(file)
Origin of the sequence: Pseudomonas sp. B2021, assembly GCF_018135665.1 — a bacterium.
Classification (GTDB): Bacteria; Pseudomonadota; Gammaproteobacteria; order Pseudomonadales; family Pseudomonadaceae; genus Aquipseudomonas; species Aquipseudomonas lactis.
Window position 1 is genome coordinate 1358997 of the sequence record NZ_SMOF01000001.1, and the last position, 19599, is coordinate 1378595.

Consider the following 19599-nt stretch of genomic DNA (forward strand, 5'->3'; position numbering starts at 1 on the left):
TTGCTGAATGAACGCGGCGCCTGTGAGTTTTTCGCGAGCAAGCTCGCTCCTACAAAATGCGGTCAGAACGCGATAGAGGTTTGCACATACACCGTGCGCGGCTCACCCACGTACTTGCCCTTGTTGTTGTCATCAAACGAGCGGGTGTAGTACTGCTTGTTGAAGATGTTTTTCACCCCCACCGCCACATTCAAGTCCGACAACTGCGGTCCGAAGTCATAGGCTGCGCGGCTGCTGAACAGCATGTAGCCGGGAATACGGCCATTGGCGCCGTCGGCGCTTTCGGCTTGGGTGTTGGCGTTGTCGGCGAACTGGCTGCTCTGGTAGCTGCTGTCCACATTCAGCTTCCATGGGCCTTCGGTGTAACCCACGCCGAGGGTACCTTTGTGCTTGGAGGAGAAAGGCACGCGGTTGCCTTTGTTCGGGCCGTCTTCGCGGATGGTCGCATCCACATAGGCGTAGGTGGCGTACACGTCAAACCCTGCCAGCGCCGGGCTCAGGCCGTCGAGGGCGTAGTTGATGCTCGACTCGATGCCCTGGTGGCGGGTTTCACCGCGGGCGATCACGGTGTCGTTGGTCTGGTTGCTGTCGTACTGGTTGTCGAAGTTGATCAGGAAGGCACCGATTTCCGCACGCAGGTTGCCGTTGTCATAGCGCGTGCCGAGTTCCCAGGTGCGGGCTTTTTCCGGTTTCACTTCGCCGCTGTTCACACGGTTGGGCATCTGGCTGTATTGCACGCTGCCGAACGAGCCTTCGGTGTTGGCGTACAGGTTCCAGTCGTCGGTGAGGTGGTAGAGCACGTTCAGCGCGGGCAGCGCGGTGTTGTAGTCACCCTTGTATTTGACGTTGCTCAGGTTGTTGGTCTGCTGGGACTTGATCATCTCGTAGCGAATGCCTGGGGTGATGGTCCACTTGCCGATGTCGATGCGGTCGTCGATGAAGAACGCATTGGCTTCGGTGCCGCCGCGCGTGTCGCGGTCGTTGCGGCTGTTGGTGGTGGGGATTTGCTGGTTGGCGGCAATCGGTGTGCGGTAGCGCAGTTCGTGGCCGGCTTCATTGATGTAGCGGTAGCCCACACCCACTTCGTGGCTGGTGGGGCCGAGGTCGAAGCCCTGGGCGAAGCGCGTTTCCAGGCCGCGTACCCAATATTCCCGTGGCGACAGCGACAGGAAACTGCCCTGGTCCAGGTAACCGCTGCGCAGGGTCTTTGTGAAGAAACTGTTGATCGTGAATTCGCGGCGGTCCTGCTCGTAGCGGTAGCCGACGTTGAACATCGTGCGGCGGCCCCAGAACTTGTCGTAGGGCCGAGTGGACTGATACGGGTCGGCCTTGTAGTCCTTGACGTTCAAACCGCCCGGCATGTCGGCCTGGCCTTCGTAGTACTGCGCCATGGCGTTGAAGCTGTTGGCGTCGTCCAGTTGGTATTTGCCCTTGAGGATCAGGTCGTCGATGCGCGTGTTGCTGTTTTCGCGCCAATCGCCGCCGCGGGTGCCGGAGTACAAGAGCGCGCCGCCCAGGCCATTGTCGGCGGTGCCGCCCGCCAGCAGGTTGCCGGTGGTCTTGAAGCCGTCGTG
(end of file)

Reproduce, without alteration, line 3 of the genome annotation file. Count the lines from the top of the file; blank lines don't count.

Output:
Window position 1 is genome coordinate 1358997 of the sequence record NZ_SMOF01000001.1, and the last position, 19599, is coordinate 1378595.